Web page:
The Louisiana attorney general is investigating whether staff at a New Orleans hospital may have euthanized frail patients in the days after Hurricane Katrina flooded the city and conditions in the facility deteriorated.
The agency is focusing on the actions of physicians and administrators at Memorial Medical Center but is also looking at 13 nursing homes and five other hospitals as part of a larger probe, a spokeswoman for Attorney General Charles Foti said Friday.
Rumors of euthanasia have repeatedly surfaced since Katrina struck the city on Aug. 29 and left the facilities without water and power for days afterward, said Foti spokeswoman Kris Wartelle.
Witnesses have said conditions at Memorial hospital quickly deteriorated as temperatures soared above 100 degrees Fahrenheit inside the building and the sanitation system broke down.
The probe has been stepped up since CNN reported on Thursday that a doctor at Memorial Medical said discussions of euthanasia had taken place there, although he never saw it performed.
“We have heard the reports,” Wartelle said. “It’s become a very serious investigation on that facility.”
Dr. Bryant King told CNN that a few doctors and hospital administrators debated the issue as they tried to evacuate nearly 2,000 patients and family members from the facility in the three days following the storm. He could not be reached for comment on Friday.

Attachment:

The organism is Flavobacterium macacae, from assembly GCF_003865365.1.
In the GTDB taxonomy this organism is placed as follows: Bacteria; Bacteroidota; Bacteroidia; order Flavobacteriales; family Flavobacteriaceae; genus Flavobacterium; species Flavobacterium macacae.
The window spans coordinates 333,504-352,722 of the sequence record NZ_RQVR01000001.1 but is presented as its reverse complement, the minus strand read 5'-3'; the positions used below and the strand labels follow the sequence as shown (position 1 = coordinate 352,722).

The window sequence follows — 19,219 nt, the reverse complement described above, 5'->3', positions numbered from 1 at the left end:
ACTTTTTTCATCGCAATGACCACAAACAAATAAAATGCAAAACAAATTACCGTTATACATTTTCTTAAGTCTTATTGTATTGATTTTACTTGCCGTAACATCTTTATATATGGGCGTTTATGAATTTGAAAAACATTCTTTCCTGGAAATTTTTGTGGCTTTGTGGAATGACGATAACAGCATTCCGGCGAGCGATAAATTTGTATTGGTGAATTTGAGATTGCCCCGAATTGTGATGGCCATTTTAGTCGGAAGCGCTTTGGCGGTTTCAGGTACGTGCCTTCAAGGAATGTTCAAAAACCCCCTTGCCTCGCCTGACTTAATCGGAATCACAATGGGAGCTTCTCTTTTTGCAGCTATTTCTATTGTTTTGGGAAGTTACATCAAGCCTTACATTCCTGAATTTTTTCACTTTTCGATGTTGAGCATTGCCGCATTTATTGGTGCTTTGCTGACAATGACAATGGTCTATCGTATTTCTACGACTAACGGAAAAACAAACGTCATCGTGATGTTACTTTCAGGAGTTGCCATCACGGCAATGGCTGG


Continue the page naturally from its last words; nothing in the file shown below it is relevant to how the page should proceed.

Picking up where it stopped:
The attorney general has ordered autopsies of 45 bodies removed from the hospital after the storm. Of those, 11 died before Katrina and were being held in the hospital’s morgue. Most of the remaining 34 people were patients in a long-term care unit located at the hospital.
Hospital officials say they have been cooperating with the state’s investigation and will continue to do so.
“We understand that the Louisiana attorney general is investigating all deaths that occurred at New Orleans hospitals and nursing homes after the hurricane, and we fully support and are cooperating with him,” said Steven Capanini, a spokesman for Tenet Health Care system, which owns Memorial, in a prepared statement.
The center’s chief of anesthesiology said he cannot speak for the discussions of individual physicians in a facility that spans several city blocks.
But at no time was euthanasia ever considered by the facility’s management team, he said.
“I can’t control what individuals do but there was a concerted effort to get patients, families and staff out of the facility,” said Dr. Glenn Casey, adding that the allegations have unfairly tarnished the staff’s Herculean efforts following the storm.
“The people who were providing care are now being attacked,” Casey said. “The staff put in 18-hour days in 115 degree heat to save lives ... The attorney general is investigating heroes.”